Pączki Polish Pastries

. February 28, 2019.
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Sautter’s Market continues the Fat Tuesday tradition

Fat Tuesday is a special time for this Louisiana girl, and I have to admit that I’ve been a little sad being away from home where all the donut shops in town are making king cakes filled with cream cheese, baked with buttery cinnamon-brushed dough, and topped with green, gold, and purple sugar, each with a little plastic baby hidden inside to signify the three kings’ visit to Jesus. Epiphany. It signifies the beginning of carnival time and the decadence intensifying to a fever pitch on Fat Tuesday (Mardi Gras), when (if you do it right), you indulge like you won’t get a chance until Lent ends.

When I received word that king cakes aren’t the only confectionary wonder to be enjoyed on Fat Tuesday, I knew that I had to try them. Pączkis? How do you say it? What are they? Where can I get my hands on some?

We visited Sautter’s Market to try theirs, which are rumored to be some of the best in town. Jim and David Sautter took us back to the bakery where we got a behind-the-scenes look— and a little history— about what some might call a Polish donut.

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Baker Erich Wolf setting up the filling station.

A last hurrah

Jim explains how the tradition developed in Polish communities: “The day after Fat Tuesday is Ash Wednesday when people give things up,” he says. “The tradition was that the Polish people would take anything in their house that could be made into something sweet, put that together before Fat Tuesday, and make it part of their last hurrah before giving up sweets.”

A pączki is a little different from a traditional donut, as it’s a solid piece of dough filled with any number of fillings and dusted with sugar. The dough is often made a little differently than that of donuts, resulting in a fluffier rise.

Jim can remember when the pączki craze first began in Northwest Ohio. It spread from Hamtramck, a Polish community in Detroit that had people lining up outside little bakeries on Pączki Day, hoping to get a helping of the traditional indulgence. Jim’s son, David, can remember making them in the bakery as a child, with powdered sugar dusting the prep space like snow.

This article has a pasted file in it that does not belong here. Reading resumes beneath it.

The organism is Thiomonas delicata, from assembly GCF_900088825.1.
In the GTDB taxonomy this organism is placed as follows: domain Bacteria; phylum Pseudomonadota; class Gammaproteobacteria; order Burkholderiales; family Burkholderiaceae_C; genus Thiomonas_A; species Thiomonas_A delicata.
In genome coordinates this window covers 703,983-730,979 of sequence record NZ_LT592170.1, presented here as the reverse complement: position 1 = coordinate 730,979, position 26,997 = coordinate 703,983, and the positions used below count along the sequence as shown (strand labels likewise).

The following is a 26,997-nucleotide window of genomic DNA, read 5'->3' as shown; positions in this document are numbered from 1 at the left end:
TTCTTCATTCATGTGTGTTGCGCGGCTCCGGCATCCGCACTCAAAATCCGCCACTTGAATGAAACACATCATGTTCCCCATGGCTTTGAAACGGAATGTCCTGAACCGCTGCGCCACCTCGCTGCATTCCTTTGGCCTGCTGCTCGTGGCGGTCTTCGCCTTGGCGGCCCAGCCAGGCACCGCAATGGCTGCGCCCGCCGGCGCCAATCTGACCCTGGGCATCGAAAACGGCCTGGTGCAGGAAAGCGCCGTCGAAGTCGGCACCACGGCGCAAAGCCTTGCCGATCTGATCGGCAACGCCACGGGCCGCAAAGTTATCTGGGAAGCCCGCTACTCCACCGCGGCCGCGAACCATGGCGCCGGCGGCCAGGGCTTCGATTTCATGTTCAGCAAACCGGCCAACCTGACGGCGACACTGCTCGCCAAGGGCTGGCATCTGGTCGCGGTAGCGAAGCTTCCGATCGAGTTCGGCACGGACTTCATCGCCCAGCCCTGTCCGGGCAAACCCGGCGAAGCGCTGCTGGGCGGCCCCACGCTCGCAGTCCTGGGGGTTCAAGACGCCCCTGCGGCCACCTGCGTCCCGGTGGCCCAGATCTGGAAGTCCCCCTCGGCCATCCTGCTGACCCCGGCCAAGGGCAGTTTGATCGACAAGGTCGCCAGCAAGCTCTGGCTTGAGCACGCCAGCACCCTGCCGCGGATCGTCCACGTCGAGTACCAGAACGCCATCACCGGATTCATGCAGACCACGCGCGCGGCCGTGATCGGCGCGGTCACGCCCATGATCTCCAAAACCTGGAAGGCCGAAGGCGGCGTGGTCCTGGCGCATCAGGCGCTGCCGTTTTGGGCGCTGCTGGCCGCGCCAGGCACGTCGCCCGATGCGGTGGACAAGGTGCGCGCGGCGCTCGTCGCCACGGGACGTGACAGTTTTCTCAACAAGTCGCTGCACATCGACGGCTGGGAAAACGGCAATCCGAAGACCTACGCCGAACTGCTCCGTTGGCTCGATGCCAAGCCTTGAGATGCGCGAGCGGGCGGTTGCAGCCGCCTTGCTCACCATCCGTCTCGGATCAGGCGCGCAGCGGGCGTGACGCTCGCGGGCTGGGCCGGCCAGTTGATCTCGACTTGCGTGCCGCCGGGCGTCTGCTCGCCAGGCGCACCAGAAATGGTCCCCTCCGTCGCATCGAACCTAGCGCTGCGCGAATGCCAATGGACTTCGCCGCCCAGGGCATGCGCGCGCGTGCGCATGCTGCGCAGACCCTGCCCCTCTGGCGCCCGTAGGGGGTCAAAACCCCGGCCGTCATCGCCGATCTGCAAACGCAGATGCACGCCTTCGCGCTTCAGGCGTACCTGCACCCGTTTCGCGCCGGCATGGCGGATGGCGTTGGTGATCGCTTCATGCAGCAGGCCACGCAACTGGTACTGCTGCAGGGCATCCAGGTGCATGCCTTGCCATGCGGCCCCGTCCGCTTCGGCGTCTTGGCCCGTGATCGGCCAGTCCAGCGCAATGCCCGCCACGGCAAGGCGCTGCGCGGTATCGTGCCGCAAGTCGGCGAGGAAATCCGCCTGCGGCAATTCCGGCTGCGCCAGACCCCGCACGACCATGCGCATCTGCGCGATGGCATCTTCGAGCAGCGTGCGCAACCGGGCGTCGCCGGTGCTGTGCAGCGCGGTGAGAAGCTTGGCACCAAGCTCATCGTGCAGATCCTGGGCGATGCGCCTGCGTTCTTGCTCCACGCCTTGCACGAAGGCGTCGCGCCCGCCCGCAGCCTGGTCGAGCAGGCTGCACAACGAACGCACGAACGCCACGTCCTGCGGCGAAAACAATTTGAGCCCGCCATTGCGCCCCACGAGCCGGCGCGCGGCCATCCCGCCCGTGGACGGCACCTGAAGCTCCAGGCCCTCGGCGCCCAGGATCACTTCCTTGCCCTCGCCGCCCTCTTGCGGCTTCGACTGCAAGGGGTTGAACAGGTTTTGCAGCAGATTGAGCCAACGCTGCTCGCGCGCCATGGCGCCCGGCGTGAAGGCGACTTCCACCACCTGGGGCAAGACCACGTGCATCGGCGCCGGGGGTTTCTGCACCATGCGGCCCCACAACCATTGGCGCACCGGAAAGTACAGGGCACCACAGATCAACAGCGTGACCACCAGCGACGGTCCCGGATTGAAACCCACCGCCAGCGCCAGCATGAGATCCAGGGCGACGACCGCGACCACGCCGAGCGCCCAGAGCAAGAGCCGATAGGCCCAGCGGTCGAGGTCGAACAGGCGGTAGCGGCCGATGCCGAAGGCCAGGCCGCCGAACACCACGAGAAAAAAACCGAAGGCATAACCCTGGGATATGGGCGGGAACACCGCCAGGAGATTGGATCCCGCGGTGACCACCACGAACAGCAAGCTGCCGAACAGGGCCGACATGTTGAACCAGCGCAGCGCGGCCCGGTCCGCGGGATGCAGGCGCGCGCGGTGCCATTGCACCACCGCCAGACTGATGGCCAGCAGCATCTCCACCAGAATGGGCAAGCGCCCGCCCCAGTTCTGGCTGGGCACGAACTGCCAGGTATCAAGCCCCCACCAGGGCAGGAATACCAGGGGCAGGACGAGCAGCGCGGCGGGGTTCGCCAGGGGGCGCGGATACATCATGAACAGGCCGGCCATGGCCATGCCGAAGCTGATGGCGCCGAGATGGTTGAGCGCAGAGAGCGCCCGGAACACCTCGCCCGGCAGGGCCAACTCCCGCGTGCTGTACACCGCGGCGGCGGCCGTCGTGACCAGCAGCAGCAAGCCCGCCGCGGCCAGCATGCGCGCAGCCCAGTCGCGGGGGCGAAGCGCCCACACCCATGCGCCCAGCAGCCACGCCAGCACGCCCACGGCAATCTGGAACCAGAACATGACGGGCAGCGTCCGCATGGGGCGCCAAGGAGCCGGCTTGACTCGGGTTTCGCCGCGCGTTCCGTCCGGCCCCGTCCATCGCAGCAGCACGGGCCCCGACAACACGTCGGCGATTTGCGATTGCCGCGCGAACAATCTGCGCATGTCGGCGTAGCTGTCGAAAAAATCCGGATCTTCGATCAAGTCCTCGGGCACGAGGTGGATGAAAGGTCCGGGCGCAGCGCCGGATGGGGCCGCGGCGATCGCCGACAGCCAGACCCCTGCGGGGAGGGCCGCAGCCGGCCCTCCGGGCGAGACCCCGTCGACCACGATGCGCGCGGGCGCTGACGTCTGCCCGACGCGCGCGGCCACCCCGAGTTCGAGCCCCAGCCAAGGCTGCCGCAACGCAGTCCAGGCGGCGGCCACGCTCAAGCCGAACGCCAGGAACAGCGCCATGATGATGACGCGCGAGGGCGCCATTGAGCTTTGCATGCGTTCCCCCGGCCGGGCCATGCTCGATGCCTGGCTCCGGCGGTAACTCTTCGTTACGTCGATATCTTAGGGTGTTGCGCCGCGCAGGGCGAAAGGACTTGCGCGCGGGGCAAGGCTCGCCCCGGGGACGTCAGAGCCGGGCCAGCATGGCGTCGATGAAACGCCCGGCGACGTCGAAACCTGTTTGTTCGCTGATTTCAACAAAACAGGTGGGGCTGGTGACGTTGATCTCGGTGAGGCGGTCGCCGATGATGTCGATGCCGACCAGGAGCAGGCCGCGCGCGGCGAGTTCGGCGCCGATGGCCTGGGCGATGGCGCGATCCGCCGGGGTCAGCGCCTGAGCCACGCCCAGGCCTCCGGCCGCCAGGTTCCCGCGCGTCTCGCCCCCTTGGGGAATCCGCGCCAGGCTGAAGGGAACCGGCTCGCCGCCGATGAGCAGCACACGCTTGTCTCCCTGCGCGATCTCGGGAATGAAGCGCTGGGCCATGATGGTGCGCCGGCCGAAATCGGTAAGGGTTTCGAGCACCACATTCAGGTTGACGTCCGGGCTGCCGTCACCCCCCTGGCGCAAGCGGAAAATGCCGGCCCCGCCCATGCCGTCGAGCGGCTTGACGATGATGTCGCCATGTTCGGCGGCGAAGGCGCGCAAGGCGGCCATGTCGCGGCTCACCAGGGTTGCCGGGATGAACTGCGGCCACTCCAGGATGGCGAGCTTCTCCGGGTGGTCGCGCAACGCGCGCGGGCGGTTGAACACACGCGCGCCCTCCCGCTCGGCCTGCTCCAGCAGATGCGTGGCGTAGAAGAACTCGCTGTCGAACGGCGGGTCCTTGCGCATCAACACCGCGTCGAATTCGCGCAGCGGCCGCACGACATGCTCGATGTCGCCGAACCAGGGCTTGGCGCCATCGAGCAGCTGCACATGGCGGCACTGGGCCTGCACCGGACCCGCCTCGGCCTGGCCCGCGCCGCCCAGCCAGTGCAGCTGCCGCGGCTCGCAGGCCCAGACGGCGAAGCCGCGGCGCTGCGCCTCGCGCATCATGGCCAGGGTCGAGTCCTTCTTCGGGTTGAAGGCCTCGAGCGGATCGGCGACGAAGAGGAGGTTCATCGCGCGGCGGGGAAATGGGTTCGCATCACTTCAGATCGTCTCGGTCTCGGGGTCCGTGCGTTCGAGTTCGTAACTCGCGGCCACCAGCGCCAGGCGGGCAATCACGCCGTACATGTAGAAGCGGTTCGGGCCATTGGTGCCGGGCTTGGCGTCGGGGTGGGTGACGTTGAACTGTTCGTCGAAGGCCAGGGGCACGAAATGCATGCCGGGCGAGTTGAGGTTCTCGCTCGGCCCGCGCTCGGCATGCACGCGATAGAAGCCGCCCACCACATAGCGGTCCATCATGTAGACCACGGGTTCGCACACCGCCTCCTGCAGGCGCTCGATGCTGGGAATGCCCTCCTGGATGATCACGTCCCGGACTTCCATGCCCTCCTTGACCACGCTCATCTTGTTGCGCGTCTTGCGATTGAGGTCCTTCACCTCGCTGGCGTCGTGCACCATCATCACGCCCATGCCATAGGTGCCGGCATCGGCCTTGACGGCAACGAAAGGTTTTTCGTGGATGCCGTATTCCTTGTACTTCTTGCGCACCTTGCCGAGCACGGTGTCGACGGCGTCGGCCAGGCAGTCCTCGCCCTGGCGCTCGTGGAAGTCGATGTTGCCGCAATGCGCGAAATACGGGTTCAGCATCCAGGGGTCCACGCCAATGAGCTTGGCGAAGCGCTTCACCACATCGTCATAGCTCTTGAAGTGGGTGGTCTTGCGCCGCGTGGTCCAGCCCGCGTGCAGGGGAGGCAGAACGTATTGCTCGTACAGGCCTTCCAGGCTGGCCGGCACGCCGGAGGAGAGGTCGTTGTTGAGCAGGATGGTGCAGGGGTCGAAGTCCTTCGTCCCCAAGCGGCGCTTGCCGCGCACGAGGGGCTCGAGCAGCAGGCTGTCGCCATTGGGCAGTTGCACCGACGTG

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It’s pronounced, “punshki”

Sautter’s sold about 16,000 pączki (the plural of pączki is pączki, as Bob Sautter explained to us) last year, which is not unusual for them. The demand is high as late as the evening of Fat Tuesday, when people getting off work want to pick some up before they’re sold out. Sautter’s actually has a pączki crew to make sure a steady (and fresh) supply is ready.

“We have a crew in all night,” says Jim. “We can barely keep up with the demand.”

After taking a tour of their bakery, oohing and ahhing over every sweet thing we saw, we got to try a lemon filled pączki and the Triple Bypass, a very popular option filled with Bavarian cream, peanut butter, and chocolate. It was everything I imagined it would be, a fresh, made-to-order pączki with generous amounts of powdered sugar that ended up all over our faces and clothes. We didn’t mind. It was worth it.

“We give each one tender loving care,” Jim says. “You’re not going to get a stale one. We let the dough rise up and serve them while they’re still moist. They’re almost too easy to eat.”